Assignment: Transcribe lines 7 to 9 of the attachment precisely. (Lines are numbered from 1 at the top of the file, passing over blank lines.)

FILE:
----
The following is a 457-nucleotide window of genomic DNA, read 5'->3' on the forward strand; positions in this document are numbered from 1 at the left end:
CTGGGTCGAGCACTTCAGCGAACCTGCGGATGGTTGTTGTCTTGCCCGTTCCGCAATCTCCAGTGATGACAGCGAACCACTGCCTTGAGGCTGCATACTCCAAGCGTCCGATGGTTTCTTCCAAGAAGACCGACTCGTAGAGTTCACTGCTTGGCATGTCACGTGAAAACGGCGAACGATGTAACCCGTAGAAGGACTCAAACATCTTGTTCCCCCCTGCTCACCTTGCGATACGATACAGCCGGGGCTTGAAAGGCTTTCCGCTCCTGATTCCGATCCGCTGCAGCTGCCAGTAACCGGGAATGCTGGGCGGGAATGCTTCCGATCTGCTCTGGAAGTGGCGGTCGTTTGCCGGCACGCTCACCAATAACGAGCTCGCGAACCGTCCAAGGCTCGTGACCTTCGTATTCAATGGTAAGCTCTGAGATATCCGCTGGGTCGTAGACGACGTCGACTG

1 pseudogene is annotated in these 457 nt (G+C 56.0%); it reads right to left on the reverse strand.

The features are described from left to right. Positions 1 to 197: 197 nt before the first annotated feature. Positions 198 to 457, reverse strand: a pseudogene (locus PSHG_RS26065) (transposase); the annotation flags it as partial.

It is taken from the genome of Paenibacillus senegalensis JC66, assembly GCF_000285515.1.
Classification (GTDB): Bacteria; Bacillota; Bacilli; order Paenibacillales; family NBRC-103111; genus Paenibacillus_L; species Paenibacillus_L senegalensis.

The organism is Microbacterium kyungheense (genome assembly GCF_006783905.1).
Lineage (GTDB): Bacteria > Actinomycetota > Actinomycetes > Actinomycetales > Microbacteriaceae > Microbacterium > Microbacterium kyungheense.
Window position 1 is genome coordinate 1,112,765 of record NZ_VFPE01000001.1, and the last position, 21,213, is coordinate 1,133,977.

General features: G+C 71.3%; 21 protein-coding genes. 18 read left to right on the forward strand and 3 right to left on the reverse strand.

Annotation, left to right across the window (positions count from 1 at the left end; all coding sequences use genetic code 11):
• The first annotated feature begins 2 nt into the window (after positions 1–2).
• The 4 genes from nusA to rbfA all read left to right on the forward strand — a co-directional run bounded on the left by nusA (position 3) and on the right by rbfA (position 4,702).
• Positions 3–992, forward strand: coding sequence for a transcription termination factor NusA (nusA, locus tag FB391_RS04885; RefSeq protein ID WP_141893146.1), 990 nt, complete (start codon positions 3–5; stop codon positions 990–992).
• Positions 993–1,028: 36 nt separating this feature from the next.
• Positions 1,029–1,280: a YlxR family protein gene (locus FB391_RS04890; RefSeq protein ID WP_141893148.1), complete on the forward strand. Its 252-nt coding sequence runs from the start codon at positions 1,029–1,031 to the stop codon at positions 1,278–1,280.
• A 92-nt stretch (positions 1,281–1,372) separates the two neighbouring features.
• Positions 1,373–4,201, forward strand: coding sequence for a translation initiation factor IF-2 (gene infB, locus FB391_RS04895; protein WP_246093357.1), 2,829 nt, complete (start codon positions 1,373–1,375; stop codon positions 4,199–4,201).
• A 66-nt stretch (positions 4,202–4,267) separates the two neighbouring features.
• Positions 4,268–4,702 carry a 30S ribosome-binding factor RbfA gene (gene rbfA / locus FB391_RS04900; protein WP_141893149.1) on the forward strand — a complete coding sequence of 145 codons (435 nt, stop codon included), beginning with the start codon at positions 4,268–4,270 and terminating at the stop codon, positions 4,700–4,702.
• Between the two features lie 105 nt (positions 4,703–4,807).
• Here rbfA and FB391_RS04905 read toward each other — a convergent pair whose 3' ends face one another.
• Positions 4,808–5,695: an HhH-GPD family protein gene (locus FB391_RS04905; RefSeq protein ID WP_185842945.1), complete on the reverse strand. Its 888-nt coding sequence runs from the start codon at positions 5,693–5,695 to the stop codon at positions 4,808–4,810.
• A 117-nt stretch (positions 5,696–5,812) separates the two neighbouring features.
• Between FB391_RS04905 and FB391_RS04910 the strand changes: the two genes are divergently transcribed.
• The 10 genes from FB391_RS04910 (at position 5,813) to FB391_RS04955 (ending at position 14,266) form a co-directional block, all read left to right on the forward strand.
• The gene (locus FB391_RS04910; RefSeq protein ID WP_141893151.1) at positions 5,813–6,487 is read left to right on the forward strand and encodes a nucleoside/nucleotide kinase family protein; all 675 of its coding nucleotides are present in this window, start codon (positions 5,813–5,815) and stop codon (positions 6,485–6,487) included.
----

The organism is Microbacterium kyungheense (genome assembly GCF_006783905.1).
Lineage (GTDB): Bacteria > Actinomycetota > Actinomycetes > Actinomycetales > Microbacteriaceae > Microbacterium > Microbacterium kyungheense.
Window position 1 is genome coordinate 1,112,765 of record NZ_VFPE01000001.1, and the last position, 21,213, is coordinate 1,133,977.